They included agents from the FBI Child Abduction Rapid Deployment team.
"We are harnessing all this manpower and expertise because we are covering all the bases," Deputy Scott Wilson said. "We only get one chance to do this right the first time."
Investigators don't know if the girl, Jenise Wright, wandered off or was the victim of an accident, abduction or homicide.
"We have to approach it as if it's a worst-case scenario and hope for the best," Wilson said.
Frank Montoya Jr., Seattle FBI special agent in charge, joined Kitsap County Sheriff Steve Boyer for a late afternoon news conference that emphasized partnership.
"This is all about finding Jenise," Montoya said. He stressed that agents would be working with other agencies on the case and "be able to look at all the pieces of information that could lead to Jenise's recovery."
For his part, Boyer said he remains "an eternal optimist."
"We're going to hope for the very, very best" outcome, he said.
In addition to FBI agents from around the country, the sheriff's office was being helped by members of the Washington State Patrol Missing and Exploited Children's Task Force and police and firefighters from local departments.
Their job Tuesday was searching all 103 homes and every outbuilding and vehicle in the Steele Creek Mobile Home Park, either with consent or a search warrant.
Investigators sealed off the park, allowing in only residents. They were also talking to transients and registered sex offenders in the neighborhood.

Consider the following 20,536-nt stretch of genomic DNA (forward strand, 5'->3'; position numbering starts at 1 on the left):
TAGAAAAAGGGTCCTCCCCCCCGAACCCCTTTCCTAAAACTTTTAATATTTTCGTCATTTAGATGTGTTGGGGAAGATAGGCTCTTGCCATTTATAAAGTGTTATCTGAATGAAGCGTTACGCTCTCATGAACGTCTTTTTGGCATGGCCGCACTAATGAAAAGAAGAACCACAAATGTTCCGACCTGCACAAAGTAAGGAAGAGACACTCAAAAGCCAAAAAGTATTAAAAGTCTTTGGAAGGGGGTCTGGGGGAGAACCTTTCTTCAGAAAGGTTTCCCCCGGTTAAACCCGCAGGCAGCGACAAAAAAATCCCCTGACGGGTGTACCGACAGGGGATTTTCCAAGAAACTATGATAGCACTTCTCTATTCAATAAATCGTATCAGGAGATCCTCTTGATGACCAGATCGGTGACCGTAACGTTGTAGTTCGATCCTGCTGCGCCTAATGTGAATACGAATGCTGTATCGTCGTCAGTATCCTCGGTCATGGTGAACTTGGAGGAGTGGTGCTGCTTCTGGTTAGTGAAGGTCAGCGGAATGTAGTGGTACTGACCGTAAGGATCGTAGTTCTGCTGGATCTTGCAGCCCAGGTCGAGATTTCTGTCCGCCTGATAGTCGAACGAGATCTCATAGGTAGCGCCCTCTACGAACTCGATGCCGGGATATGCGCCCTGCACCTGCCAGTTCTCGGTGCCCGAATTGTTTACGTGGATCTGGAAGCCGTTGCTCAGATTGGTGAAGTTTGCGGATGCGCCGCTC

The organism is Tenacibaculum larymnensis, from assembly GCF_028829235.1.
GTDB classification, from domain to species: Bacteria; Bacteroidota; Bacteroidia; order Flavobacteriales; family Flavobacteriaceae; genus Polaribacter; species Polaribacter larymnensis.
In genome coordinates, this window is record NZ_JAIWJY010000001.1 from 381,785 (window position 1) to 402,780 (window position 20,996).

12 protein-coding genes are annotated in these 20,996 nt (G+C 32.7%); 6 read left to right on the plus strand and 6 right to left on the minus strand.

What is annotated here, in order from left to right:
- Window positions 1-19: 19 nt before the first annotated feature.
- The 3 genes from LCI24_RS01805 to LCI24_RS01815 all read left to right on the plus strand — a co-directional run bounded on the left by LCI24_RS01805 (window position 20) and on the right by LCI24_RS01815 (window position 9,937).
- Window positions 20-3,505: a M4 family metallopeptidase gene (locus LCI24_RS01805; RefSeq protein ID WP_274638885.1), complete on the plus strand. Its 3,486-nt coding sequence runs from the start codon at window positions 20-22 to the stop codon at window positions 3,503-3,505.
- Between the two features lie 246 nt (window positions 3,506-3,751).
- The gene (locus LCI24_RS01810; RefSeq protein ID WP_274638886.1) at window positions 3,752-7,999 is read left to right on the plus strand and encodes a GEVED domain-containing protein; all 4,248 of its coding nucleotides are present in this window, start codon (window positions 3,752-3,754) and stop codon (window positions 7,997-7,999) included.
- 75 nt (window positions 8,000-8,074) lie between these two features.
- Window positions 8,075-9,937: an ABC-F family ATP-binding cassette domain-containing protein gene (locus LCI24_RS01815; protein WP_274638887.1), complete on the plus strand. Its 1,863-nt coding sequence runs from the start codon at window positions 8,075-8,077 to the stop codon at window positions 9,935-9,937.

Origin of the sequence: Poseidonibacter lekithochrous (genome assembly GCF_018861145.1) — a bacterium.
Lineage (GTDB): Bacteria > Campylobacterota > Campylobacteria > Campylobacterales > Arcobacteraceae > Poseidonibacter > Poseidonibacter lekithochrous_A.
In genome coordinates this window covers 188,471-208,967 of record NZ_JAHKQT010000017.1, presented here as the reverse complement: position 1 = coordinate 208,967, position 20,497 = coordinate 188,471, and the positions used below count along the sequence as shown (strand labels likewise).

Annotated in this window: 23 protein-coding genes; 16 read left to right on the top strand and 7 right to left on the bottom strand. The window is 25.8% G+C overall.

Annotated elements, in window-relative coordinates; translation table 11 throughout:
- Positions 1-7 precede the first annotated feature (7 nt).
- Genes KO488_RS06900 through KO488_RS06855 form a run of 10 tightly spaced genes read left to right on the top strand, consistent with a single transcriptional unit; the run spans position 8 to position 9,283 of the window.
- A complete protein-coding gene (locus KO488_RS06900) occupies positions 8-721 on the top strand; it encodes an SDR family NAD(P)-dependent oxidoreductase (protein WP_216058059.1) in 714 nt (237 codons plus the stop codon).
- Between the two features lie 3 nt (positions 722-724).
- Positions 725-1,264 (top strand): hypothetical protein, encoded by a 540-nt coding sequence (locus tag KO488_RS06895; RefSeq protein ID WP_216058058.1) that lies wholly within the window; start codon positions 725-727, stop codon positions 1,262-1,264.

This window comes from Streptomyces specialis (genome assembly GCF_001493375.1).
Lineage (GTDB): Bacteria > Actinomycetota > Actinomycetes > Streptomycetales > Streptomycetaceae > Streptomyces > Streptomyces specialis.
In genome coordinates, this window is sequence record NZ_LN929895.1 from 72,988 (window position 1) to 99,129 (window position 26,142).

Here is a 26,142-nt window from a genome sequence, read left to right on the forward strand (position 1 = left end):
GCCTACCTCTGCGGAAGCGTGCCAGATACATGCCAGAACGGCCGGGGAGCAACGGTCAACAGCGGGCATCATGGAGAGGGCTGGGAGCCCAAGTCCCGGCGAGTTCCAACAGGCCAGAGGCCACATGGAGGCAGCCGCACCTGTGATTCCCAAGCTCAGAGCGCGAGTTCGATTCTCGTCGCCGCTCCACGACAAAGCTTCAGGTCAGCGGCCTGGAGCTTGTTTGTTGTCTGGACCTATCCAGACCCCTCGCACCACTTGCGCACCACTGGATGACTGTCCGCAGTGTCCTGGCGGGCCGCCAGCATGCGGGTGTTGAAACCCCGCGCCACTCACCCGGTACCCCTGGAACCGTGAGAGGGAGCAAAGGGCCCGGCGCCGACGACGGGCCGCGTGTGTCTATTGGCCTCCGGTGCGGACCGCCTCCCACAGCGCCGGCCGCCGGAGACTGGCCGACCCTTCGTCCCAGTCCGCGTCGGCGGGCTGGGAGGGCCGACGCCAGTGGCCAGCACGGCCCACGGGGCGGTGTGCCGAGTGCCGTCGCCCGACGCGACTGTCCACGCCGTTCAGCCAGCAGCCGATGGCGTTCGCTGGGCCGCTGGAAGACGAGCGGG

Searchers on the ground have covered the neighborhood and surrounding woods. Teams are waiting for leads, Wilson said.
"Anything is possible," he said. "Children do really surprising things. She could be almost anywhere."
Jenise was last seen at her home in the park Saturday night. Her family reported her missing Sunday night.
Bremerton is on the west side of Puget Sound, across from Seattle.
The parents took FBI lie-detector tests Monday night, but the results have not been disclosed. They are cooperating with the investigation, Wilson said.
The family waited a day before calling for help because they say the girl wandered around the neighborhood on her own in the past. They felt it was relatively safe because the mobile home park is fenced, Wilson said.
After the search began Monday, state child welfare workers removed two other children, an 8-year-old boy and 12-year-old girl, from the home.
Other residents in the park described Jenise as outgoing and unafraid to talk to anyone.
"She's really independent. She's tenacious," the girl's father, James Wright, told KOMO, describing the neighborhood as safe and saying his daughter roamed the park.
Jenise is 3 feet tall, weighs 45 pounds and has black hair. She'll be a first-grader this school year. She shared a bedroom with her sister.